Fr Dan Cashman SMA preached at the 2nd evening of the SMA Novena in honour of Our Lady at St Joseph’s SMA Church, Blackrock Road, Cork.
The Hospice movement has provided a wonderful new dimension to the care of the terminally ill. It has reminded us that more important than any treatment or therapy is the tenderness and love of those who do the caring. Sickness, like sorrow, tends to isolate the sufferer. We can feel lost and alone whenever we fall ill. There is a danger that we may withdraw into ourselves and feel cut off and separated from the goings on of life. That is what the warmth and touch of human compassion is so important. Those of us who are well can give a great deal to the sick. The grapes and flowers which we bring to patients are just a sign of what we really want to bring: the love of our hearts. We reach out to those in sorrow, to counteract that feeling of isolation that might easily overwhelm them. Most times there is nothing we can say. Our silent presence is what we offer.
When Jesus hung on the cross, and all his friends had fled, there standing by the cross was his mother, Mary, two other women and St John his disciple. They could do nothing for Jesus, there was nothing they could give him, no help of any sort. But they could love him, be faithful to him and stay with him through all those long and lonely hours. By their presence they supported Jesus and shared in his suffering – not only physical but his isolation and the spiritual feeling of abandonment.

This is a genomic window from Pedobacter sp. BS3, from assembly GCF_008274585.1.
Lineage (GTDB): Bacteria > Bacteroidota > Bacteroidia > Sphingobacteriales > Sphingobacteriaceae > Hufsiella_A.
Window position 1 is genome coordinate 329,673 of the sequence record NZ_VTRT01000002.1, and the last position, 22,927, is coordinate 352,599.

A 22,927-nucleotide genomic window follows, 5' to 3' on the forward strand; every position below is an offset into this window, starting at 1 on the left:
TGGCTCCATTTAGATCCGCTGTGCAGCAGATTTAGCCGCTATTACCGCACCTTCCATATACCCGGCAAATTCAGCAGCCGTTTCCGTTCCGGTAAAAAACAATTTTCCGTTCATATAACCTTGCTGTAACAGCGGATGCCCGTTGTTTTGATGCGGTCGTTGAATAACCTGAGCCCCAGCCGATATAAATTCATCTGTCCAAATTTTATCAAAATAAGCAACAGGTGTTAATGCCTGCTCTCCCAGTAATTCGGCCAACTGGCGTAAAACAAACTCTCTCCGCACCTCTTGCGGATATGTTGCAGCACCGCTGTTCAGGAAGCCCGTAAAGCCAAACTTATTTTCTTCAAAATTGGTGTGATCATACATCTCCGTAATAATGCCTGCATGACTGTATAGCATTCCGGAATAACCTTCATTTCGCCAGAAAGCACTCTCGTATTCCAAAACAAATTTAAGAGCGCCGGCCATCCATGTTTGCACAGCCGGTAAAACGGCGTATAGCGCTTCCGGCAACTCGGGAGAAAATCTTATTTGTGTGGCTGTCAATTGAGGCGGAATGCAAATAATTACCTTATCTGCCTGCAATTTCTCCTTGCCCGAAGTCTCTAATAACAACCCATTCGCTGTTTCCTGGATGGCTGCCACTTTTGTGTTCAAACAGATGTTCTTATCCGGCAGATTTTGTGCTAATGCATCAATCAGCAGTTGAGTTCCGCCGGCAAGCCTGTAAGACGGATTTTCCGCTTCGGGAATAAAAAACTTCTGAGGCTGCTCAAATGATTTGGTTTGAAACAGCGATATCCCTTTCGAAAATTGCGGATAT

May must have heard his cry, ‘My God, my God, why have you forsaken me?’ Mary too must have suffered that same feeling of abandonment yet she remained with her Son and her presence was a comforting presence.
It is intriguing that of all the apparitions of Mary over the past centuries – and there are fifteen, including that in Knock on 21st August 1879 – it is that apparition in Co Mayo where Mary speaks not a word. Mary stands there beside St John, St Joseph and the Lamb of God being sacrificed on the Altar.
It was a difficult time for the people. The previous three harvests had failed. Many were dying of malnutrition and starvation. Young people were emigrating in droves. A sense of hopefulness pervaded the country. In her apparition at Knock it was as if Mary wanted the people to know – without words – that she was present to them in their isolation and sadness. Not a word was spoken but Mary wanted all to know that they were not alone, that she was with them in their moment of affliction, just as our families do when a loved one is suffering.
The people of Knock and all over the country were comforted and consoled by the presence of Mary among them. Once again, Mary was standing with the afflicted and her silent presence enkindled the faith and hope of the people.
Speaking of Mary, Comforter of the Afflicted, Pope Benedict XVI said, “the closer a person is to God, the closer they are to people. We see this in Mary. The fact that she is totally with God is the reason that she is close to women and men. For this reason she is the Mother of every consolation and help.
She is a mother anyone can address in any kind of need, in every weakness and sin, in every sorrow, loss and pain for Mary has the understanding of everything and is for everyone the open power of goodness and kindness.”
Fr Dan Cashman SMA, 21 May 2016